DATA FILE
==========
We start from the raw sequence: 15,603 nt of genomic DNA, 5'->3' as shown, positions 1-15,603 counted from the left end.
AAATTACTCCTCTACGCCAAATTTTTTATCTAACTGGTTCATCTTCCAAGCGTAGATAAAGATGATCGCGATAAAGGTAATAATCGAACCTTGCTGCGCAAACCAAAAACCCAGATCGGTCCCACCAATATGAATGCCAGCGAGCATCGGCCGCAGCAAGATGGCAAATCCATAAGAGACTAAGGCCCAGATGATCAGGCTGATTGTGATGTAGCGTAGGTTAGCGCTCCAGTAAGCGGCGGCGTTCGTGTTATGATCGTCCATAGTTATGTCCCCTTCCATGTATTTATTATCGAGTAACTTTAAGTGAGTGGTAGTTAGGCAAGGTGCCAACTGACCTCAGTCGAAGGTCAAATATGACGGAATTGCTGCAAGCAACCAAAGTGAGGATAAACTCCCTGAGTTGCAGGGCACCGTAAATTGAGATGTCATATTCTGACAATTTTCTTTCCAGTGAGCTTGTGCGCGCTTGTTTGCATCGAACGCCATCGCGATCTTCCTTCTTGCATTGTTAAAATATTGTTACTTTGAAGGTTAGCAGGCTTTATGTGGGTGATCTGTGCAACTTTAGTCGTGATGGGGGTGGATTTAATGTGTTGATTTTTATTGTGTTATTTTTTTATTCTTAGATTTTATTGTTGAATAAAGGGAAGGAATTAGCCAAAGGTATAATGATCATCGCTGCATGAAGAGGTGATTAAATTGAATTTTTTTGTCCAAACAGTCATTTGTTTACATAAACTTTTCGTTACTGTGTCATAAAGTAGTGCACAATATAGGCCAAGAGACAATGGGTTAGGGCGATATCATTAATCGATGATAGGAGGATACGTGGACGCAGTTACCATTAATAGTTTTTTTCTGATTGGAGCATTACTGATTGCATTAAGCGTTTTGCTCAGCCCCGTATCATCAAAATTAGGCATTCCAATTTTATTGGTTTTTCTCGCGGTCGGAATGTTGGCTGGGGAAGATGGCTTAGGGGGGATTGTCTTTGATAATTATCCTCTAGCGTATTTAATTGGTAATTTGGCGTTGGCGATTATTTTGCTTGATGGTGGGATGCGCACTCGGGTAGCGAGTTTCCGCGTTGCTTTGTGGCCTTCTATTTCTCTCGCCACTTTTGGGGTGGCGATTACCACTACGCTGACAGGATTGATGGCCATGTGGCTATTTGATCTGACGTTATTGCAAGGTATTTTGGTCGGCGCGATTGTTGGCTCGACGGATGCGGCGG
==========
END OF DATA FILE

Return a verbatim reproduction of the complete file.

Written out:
We start from the raw sequence: 15,603 nt of genomic DNA, 5'->3' as shown, positions 1-15,603 counted from the left end.
AAATTACTCCTCTACGCCAAATTTTTTATCTAACTGGTTCATCTTCCAAGCGTAGATAAAGATGATCGCGATAAAGGTAATAATCGAACCTTGCTGCGCAAACCAAAAACCCAGATCGGTCCCACCAATATGAATGCCAGCGAGCATCGGCCGCAGCAAGATGGCAAATCCATAAGAGACTAAGGCCCAGATGATCAGGCTGATTGTGATGTAGCGTAGGTTAGCGCTCCAGTAAGCGGCGGCGTTCGTGTTATGATCGTCCATAGTTATGTCCCCTTCCATGTATTTATTATCGAGTAACTTTAAGTGAGTGGTAGTTAGGCAAGGTGCCAACTGACCTCAGTCGAAGGTCAAATATGACGGAATTGCTGCAAGCAACCAAAGTGAGGATAAACTCCCTGAGTTGCAGGGCACCGTAAATTGAGATGTCATATTCTGACAATTTTCTTTCCAGTGAGCTTGTGCGCGCTTGTTTGCATCGAACGCCATCGCGATCTTCCTTCTTGCATTGTTAAAATATTGTTACTTTGAAGGTTAGCAGGCTTTATGTGGGTGATCTGTGCAACTTTAGTCGTGATGGGGGTGGATTTAATGTGTTGATTTTTATTGTGTTATTTTTTTATTCTTAGATTTTATTGTTGAATAAAGGGAAGGAATTAGCCAAAGGTATAATGATCATCGCTGCATGAAGAGGTGATTAAATTGAATTTTTTTGTCCAAACAGTCATTTGTTTACATAAACTTTTCGTTACTGTGTCATAAAGTAGTGCACAATATAGGCCAAGAGACAATGGGTTAGGGCGATATCATTAATCGATGATAGGAGGATACGTGGACGCAGTTACCATTAATAGTTTTTTTCTGATTGGAGCATTACTGATTGCATTAAGCGTTTTGCTCAGCCCCGTATCATCAAAATTAGGCATTCCAATTTTATTGGTTTTTCTCGCGGTCGGAATGTTGGCTGGGGAAGATGGCTTAGGGGGGATTGTCTTTGATAATTATCCTCTAGCGTATTTAATTGGTAATTTGGCGTTGGCGATTATTTTGCTTGATGGTGGGATGCGCACTCGGGTAGCGAGTTTCCGCGTTGCTTTGTGGCCTTCTATTTCTCTCGCCACTTTTGGGGTGGCGATTACCACTACGCTGACAGGATTGATGGCCATGTGGCTATTTGATCTGACGTTATTGCAAGGTATTTTGGTCGGCGCGATTGTTGGCTCGACGGATGCGGCGG